Forensic anthropology

Good morning!  As usual, I have started my day at the computer, reading the Spectator online, checking my mail, and then browsing a few favourite sites.  One cup of coffee. Half an hour! (Joke)

Today, in Arts and Letters Daily, I read a startling article about “female feticide” in China and the skewed population ratios that favour males to an unprecedented and frightening degree.  Skip the statistics and graphs and read the three concluding sections!

Then I found another fascinating “truth is stranger than fiction” article about identifying the remains of Josef Mengele. The world really needed to know whether the monstrous doctor of Hitler’s “scientific studies” was indeed finally dead.  Was this alleged corpse really his, or was he still living in hiding so that he could be caught and forced to stand trial?  There is a great deal about this online, but the article cited in A&L sums it up brilliantly!

Now here is real, historic, important vindication of the role of the forensic anthropologist! Does that mean that I can go back to watching Bones on television and reading the Bones book series without feeling guilty about wasting my time? Do you read Kathy Reichs?   My family accuses me of slumming with low-brow trash, as in “good grief, how can you stand reading another of those awful books?” A sensational, through-at-one-sitting, can’t-put-it down-until-I-know-what happens novel is as necessary to my well-being as is the rare indulgence in a really bad popular movie or really bad food.  It gives me a larger appreciation for everything else. Besides, I am intrigued by the lore as much as the gore, and I love Tempe’s character.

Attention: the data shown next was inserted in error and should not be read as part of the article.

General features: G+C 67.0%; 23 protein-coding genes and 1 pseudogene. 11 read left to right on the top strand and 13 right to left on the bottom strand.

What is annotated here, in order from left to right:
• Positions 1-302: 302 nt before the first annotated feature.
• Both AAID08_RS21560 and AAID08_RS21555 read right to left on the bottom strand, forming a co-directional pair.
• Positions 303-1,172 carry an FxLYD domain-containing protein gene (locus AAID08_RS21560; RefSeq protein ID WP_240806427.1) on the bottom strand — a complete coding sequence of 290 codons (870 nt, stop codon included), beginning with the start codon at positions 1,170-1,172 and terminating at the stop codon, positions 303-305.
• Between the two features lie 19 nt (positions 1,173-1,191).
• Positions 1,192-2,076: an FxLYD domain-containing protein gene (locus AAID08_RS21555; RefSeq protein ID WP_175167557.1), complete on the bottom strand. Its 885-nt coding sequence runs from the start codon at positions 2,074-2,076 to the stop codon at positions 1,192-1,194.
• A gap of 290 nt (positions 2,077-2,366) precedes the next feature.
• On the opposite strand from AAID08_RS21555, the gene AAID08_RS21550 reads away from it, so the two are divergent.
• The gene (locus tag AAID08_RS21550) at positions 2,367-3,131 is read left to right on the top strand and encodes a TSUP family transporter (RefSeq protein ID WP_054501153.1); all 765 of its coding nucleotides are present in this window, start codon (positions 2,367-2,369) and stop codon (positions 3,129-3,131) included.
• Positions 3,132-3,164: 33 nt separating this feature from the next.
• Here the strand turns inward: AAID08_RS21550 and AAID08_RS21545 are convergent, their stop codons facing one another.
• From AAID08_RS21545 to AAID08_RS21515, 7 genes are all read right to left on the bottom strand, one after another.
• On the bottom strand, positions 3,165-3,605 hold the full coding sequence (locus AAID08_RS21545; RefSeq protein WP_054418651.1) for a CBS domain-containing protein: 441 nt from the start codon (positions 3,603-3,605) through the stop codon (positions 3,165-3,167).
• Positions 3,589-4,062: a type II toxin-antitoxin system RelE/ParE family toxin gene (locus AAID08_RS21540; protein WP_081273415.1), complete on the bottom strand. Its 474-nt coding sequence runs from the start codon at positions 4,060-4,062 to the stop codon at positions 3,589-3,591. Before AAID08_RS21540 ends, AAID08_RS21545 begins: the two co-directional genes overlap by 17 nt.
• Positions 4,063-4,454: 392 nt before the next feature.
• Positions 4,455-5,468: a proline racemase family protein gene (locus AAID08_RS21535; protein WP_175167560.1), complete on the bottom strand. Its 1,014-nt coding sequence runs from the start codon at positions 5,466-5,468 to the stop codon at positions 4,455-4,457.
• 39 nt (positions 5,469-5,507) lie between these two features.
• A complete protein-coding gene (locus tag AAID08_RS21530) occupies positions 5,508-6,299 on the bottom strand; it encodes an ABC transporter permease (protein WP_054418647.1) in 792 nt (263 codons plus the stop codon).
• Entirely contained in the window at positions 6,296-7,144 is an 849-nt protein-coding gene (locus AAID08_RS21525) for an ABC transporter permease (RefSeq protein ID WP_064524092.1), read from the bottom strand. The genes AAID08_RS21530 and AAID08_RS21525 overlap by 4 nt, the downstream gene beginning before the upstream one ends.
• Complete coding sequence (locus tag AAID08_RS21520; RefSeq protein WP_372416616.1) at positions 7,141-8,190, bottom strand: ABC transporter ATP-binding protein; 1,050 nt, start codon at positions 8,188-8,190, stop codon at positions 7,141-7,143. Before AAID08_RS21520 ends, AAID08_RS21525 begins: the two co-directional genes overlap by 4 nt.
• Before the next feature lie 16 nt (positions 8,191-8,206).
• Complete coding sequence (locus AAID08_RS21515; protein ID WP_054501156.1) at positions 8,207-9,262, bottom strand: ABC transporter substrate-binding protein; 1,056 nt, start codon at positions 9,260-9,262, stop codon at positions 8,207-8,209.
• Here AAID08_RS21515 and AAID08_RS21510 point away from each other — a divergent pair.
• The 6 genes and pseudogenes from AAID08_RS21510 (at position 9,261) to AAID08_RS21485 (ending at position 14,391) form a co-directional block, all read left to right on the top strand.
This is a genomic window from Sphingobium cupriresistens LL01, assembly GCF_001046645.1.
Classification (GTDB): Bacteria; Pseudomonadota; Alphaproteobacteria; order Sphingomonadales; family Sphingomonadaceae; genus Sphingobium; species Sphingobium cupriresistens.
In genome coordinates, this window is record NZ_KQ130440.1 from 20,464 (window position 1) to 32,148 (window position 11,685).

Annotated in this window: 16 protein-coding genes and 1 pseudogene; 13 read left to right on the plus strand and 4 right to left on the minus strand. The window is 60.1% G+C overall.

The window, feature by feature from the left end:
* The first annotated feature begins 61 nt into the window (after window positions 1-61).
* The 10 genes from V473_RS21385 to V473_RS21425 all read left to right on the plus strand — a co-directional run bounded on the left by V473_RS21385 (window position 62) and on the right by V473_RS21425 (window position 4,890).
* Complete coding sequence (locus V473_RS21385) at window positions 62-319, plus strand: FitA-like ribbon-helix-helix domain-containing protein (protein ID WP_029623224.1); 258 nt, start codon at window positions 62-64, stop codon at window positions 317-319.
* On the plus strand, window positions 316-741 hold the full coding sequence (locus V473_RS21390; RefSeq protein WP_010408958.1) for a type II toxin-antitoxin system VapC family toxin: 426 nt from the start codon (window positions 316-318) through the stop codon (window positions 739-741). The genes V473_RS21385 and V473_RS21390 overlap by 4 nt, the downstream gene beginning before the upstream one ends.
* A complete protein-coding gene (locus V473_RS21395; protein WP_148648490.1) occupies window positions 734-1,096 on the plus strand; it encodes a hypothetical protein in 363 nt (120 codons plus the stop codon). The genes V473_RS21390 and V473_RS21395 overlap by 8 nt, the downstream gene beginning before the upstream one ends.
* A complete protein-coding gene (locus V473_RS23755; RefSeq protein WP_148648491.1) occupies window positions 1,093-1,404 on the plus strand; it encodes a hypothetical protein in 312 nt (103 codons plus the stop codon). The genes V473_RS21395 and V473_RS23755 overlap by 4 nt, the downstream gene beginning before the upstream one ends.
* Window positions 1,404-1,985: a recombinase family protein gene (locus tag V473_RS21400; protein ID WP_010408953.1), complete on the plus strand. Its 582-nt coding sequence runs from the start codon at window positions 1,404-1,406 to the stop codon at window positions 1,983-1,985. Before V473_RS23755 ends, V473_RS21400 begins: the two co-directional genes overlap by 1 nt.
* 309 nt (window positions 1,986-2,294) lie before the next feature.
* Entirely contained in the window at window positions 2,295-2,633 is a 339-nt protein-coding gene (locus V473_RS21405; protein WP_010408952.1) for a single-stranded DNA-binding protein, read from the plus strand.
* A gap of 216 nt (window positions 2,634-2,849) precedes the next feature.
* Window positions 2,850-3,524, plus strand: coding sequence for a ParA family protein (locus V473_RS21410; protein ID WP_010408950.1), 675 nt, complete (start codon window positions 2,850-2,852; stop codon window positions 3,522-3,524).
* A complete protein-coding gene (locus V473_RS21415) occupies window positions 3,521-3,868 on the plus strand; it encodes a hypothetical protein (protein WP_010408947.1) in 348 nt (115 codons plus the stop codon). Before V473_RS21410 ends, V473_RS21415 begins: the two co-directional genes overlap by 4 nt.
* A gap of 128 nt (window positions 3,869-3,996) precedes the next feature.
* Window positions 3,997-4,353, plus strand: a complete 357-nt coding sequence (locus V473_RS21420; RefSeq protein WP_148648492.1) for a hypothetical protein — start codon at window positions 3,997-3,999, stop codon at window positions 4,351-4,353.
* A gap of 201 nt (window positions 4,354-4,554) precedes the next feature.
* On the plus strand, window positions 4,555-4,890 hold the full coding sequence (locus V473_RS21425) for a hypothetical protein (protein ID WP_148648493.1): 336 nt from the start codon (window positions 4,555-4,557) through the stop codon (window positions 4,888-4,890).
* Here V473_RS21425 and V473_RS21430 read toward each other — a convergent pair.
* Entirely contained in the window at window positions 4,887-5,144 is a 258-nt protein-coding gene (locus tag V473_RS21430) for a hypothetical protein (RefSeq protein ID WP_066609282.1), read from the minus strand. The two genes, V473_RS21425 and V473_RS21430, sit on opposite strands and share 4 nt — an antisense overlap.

I still haven’t written about The Elegance of the Hedgehog.   I am still under its spell, not sure whether I can, or indeed should, try to explain why I found it so moving.  Some books you have to experience for yourself, unmediated by other opinion.  Bruno Bettleheim in  The Uses of Enchantment argued that children must be allowed to explore the Freudian subtext of fairy tales in their own way, at their own pace, and that to mediate or interfere with the process was to do them a great disservice.  Perhaps the story of the fox and the hedgehog is one of those as well.

More to follow… I am well past the allotted half hour!

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